Reiki SharingFebruary 1, 2023
Join the Online Weekly Reiju with BronwenFebruary 10, 2023
I was thinking about how so little has been known about the symptoms of heart attacks in women. So little is known simply because research in the past has focussed almost exclusively on men, leading to unnecessary deaths for women. This disinterest is not a surprise considering we live in a patriarchal society. The word patriarchal is one I’m careful of using because it can come across as divisive or a battle cry, and yet all it is saying is that men hold the majority of positions of power, dominance and privilege in our world. A truth. This brings me to something else I heard recently… it’s just been discovered that female snakes have clitorises. Well, actually, no one bothered to look before. I am not a proponent of animal research and was heartened to read that this was discovered in an already dead female snake where a female researcher thought she’d go somewhere no researcher had been before. This is in contrast to the last 200 years, where there has apparently been much discussion and documentation of male snake genitalia. This scenario is not just related to snakes, it is the case for most animals, including humans. Except, I’m sure we’ve been discussing male genitalia for much longer.
So, looking at descriptions of the hara, I wonder whether we are being sold information that relates to male practitioners only. And, if so, might the experience of the hara be in some way different for women? Historically, the majority of early books were written by men for men. By the end of the 19th century, women started coming into their own as authors, although initially most of these books by women related to domestic issues alone, rather than anything spiritual in nature. Even up until the turn of this century, in English works, male pronouns were commonly used to indicate all genders. As a child, I trained myself to mentally swap out the gender ‘he’ for ‘she’ in the books I read in order to feel connected to the material. But what if the author actually meant ‘he’, and women weren’t even on the author’s radar? Although this is a changing landscape today, many revered resources on spirituality are centuries old and have almost always belonged to the realm of men.
In relation to spiritual practices, would awareness of a reader’s biological gender make a difference to the information presented? Possibly. Actually, forget about gender to begin with. In just discussing the physical position of the hara one teacher states that the hara exists exactly 3 inches below the navel. Yet, one book says four finger widths below the navel. And another, just behind the navel against the spine. There is no real consensus as to the position of the hara and, weirdly, this also makes sense. A true experience of the hara is to a large degree subjective and metaphysical. Back to gender, an English writer questioned whether this Hara positioning might be different for Western men who were generally taller than Japanese men. Well, I question whether the physicality of being a woman might also make a difference.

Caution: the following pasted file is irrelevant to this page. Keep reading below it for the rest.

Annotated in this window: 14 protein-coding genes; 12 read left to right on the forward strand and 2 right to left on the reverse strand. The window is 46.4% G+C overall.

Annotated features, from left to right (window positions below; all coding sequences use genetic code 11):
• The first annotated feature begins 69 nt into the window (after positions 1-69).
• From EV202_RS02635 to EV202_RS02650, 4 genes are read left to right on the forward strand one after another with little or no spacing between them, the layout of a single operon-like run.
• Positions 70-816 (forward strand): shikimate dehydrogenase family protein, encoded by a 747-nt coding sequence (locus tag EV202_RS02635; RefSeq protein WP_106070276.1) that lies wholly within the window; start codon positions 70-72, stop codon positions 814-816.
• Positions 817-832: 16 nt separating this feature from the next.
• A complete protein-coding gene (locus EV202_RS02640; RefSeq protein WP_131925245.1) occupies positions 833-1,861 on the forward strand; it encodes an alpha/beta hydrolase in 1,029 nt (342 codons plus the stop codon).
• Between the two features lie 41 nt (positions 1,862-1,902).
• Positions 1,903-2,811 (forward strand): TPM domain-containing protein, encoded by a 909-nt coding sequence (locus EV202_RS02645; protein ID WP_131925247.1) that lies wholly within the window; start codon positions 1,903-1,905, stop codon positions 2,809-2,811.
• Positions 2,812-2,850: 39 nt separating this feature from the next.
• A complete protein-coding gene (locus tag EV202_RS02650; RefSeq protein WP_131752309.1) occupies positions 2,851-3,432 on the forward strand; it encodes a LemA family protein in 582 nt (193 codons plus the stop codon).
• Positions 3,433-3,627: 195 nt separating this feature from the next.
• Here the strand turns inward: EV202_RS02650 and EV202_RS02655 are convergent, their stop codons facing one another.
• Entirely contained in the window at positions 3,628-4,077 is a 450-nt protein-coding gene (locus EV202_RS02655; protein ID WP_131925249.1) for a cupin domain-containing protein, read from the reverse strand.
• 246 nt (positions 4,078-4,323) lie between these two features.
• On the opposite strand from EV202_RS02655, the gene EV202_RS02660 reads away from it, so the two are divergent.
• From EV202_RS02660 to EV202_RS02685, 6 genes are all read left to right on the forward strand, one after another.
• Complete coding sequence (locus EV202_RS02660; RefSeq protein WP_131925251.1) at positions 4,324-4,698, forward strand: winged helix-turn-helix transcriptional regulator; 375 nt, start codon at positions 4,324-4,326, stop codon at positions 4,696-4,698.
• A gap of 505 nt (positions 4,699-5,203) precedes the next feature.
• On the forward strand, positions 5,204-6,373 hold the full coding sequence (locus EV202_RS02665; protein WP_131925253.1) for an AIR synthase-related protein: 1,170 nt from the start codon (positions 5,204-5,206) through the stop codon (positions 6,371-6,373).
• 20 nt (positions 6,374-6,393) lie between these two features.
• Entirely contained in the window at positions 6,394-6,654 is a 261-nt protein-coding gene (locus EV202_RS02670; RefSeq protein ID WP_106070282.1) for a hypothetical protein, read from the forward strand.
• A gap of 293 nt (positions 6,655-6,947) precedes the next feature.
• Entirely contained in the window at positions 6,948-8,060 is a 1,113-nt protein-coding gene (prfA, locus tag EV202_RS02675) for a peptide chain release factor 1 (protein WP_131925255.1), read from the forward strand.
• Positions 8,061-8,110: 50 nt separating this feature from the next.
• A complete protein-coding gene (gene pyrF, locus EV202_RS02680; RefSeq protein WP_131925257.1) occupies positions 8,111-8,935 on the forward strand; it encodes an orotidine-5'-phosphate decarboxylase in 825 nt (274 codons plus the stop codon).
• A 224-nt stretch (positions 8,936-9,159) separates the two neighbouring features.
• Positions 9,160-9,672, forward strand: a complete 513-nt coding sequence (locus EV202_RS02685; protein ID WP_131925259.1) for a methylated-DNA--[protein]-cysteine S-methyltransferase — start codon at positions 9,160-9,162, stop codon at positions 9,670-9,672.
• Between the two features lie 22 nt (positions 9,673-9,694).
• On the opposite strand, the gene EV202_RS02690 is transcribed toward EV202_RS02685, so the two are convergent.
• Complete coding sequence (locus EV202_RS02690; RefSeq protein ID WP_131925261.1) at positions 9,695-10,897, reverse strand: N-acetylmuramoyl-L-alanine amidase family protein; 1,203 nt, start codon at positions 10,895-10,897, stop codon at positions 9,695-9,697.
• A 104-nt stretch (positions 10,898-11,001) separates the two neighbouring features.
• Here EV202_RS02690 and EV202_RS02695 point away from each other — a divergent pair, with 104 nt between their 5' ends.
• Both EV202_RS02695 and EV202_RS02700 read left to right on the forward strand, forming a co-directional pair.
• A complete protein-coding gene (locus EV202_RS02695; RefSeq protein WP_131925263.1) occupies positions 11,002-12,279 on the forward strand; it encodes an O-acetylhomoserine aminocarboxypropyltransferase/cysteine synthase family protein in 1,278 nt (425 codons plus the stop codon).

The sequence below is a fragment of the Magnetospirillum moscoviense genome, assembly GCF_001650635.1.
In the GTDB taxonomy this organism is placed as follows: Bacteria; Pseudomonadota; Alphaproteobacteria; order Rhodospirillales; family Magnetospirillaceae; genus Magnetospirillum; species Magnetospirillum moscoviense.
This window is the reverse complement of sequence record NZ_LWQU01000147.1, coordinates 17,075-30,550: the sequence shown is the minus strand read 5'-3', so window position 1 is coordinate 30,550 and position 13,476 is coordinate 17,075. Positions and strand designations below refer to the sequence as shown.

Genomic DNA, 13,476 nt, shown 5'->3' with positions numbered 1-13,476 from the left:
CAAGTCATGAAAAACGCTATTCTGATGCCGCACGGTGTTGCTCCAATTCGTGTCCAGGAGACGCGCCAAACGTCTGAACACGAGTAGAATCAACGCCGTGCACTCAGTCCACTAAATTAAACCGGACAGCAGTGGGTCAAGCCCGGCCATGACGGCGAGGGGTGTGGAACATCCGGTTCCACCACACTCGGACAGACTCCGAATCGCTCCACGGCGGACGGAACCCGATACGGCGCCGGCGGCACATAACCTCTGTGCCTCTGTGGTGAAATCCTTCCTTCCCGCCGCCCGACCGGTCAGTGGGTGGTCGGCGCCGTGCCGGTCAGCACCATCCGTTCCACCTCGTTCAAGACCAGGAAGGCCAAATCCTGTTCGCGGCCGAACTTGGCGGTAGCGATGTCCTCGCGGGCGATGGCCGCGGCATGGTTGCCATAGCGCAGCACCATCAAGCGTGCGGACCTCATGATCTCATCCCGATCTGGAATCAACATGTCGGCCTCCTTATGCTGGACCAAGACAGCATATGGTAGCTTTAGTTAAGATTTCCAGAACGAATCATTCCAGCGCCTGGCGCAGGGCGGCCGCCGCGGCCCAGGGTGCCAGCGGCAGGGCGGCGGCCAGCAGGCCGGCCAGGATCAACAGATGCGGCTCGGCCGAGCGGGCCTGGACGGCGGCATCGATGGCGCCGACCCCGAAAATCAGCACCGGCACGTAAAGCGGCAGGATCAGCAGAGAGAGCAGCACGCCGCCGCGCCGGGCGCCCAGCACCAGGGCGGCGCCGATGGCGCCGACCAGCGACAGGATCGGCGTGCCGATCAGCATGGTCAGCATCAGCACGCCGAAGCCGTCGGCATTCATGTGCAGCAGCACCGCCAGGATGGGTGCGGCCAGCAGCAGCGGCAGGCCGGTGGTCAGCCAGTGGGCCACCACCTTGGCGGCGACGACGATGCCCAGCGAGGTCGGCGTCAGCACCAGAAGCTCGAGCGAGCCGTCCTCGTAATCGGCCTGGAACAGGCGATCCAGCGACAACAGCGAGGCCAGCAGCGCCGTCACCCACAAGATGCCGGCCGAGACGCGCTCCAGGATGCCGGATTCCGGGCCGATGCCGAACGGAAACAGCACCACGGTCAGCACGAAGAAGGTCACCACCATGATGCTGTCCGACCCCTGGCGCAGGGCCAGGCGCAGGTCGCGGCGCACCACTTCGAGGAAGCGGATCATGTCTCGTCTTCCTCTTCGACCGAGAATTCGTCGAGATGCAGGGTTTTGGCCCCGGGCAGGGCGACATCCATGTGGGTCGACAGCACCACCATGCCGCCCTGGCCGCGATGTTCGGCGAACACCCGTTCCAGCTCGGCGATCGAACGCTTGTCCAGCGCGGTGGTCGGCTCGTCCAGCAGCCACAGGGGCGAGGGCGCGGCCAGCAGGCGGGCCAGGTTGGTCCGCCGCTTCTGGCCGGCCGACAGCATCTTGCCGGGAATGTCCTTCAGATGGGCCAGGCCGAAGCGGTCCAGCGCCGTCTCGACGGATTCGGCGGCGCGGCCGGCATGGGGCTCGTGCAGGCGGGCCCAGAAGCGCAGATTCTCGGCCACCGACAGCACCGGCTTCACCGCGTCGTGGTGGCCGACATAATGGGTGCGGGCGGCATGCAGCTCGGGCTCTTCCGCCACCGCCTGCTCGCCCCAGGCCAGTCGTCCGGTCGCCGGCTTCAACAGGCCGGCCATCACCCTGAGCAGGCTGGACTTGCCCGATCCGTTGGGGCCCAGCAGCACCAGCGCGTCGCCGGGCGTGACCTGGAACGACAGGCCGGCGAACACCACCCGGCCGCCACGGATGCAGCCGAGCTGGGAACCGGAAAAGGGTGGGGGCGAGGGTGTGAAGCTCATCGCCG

Within the parameters of my subjective experience, when I started contemplating the hara in my self-practice I realized that it felt as if it were placed deep in the uterus. The same place an unborn child nestles. While practising the foundation Reiki meditation of Joshin Kokyu Ho, I had a memory flash of that unique physical feeling of being pregnant and how it had brought my awareness to a place deep inside my body that I never knew existed. There was this weight, a grounding weight, perfectly balanced like a lead ball at the base of a plumb line. I could move and shift but it held me in place and allowed me a surprising amount of flexibility, in so many ways. For me, physical flexibility relates directly to mental flexibility or openness and, to take that a step further, also directly to spiritual flexibility or awareness.
My child may actually be helping me remember my connection with my hara. I don’t believe I’ve read that anywhere; perhaps it is my experience alone. Yet, taking that contemplation further, I thought about giving birth. How I gave birth—yes, but more importantly that I was given birth to. That I sat nestled in my mother’s womb. I lay in the heart of her energy, the hara, and was nurtured and nourished with this foundational gift. A-ha! Perhaps this is what is meant when they say that the hara represents Original Energy.
It is then up to me throughout my lifetime to remember the wisdom I was endowed with from way back in utero and beyond and to build upon it for future generations. So, my mother’s energy and her mother’s energy, and going back through my matrilineal past, have given me Hara—in the beauty of all its qualities. They have given me my guts. The ability to think with my gut, to know right from wrong, to be mentally stable and unshakable like a mountain, to be courageous with a burning inner fire, and the ability to uphold a huge humane heart.